Taking zuuka from Garage to International Children’s Digital Publishing Company

Expert publishing blog opinions are solely those of the blogger and not necessarily endorsed by DBW.

What makes a 35-something with no publishing background an expert on a book blog? In this case it’s the result of a couple of little people, Mia (6) and Chase (3) and a thirst for technology, which put me on the path to becoming founder of zuuka (iStoryTime), one of the most well known producers of interactive children’s book apps and eBooks in the world.

Zuuka, at the ripe old age of almost 4 years old, was one of the world’s first developers of children’s book apps and ebooks. As silly as that sounds (I often tell people we’re the oldest kid on the monkey bars), one must remember that four years ago apps essentially didn’t exist, and ebooks were new, questionable, black and white only affairs. At that time, there really was no such thing as a children’s eBook market. But we wanted one.

As a dad I was tired of carrying a separate bag of books (dad’s are lazy) for my daughter every time we went out to dinner, on a road trip, etc., but there were no other options for children’s books. Then along came the iPhone. The iPhone for all its amazing features has an almost magical ability to attract the attention of little eyes and fingers. If you’ve ever tried to take one away from a 3 year old you know exactly what I mean.

The problem was that once those eyes were attracted, the only content, available at the time, for them were movies and video games. Not that I have anything against video games and movies, in moderation, but I like books and I think reading is good for kids.

As a parent I didn’t want to give my kids content that wasn’t my first choice just because it was convenient. What I wanted was content that was engaging to my kids, convenient and didn’t make me feel guilty. From that iStoryTime was born.

Since then a lot has changed, there is now an unbelievable amount of amazing digital content for kids, we’ve published nearly 300 products, have had 11 No. 1 book titles, work with incredible companies, including DreamWorks, Sony, HarperCollins, Smurfs, PBS and Jim Henson, across six platforms (iOS, Amazon Apps, B&N Apps, B&N Books, iBooks) and feel like things are just getting started. I’ve never been more excited about the opportunities ahead for publishing, media, education, parents and kids.

The past four years have seen a tremendous explosion of digital content. While we’ve had many successes, we’ve also had to reinvent the way we work a number of times. I’m looking forward to discussing those learnings with you in future blog posts. Feel free to leave comments below if you have any specific comments, questions or requests.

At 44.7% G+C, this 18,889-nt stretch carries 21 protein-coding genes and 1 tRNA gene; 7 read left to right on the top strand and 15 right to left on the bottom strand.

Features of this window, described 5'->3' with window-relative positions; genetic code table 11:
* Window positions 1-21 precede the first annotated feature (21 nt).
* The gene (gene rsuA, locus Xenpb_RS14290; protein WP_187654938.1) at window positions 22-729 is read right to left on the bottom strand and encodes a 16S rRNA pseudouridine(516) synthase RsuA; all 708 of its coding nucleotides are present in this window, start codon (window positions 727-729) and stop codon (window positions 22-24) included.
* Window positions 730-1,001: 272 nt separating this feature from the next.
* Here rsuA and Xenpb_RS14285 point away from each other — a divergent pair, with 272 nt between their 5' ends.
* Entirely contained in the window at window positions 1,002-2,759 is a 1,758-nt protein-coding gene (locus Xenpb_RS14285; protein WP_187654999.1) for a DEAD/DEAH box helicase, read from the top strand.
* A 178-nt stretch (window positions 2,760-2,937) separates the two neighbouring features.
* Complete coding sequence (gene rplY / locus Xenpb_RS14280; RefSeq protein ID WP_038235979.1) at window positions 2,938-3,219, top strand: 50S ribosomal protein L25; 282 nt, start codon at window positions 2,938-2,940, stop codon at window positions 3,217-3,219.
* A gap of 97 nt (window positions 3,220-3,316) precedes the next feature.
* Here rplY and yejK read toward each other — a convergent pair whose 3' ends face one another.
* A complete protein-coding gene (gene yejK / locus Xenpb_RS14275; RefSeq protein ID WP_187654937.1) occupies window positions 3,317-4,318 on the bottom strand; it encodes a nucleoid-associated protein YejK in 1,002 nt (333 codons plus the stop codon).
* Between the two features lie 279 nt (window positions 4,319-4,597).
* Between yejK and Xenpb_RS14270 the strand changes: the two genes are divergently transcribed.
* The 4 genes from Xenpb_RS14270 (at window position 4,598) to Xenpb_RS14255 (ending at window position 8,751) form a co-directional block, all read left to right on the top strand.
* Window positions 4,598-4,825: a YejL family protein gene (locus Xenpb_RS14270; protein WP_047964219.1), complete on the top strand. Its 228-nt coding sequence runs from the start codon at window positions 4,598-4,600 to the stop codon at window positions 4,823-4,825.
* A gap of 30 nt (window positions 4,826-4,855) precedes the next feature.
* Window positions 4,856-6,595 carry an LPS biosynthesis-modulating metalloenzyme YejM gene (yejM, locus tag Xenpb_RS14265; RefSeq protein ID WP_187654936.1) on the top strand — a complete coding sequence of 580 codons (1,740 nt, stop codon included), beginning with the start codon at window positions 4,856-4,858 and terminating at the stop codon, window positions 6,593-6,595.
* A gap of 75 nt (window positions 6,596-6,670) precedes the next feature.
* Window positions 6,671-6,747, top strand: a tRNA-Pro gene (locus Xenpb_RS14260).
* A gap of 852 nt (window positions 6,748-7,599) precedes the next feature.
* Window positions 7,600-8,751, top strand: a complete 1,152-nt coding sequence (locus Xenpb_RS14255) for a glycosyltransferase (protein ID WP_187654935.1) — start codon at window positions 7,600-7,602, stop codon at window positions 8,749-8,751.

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Graham Farrar

About Graham Farrar

Serial entrepreneur Graham Farrar is co-founder of zuuka, publishers of iTalk and the award-winning iStoryTime library of interactive storytelling, ebooks and educational apps. With multiple best-selling storybooks including Puss In Boots, The Smurfs and Kung Fu Panda 2, Graham has worked to create one of the largest multi-platform library of mobile children’s entertainment. Previously, Graham was part of the founding team of Sonos Inc., which designs and manufactures a next-generation multi-zone wireless digital home stereo. Before Sonos, Graham was part of the original team at Software.com and helped grow it from a private company through its initial public offering on the NASDAQ in 1999. Graham is Dad to two kids, 3 and 6, who are his inspiration for reinventing the art of storytelling. Follow him on Twitter at @grahamfarrar.

3 thoughts on “Taking zuuka from Garage to International Children’s Digital Publishing Company

  1. Ann

    It’s great that you basically created a niche out of something that you felt strongly about. I’m looking forward to reading more posts about how you created your publishing business. I assume you did not do all the story writing, artwork and programing yourself. I’m interested to hear how you found help and how you financed the early projects. Then also how you marketed to a non-existent market.

    Reply
  2. Karen Robertson

    Can’t wait to read future posts. You will have seen so much over those 4 years. Look forward to hearing where you think things are going as well. Congrats on your success.

    Reply

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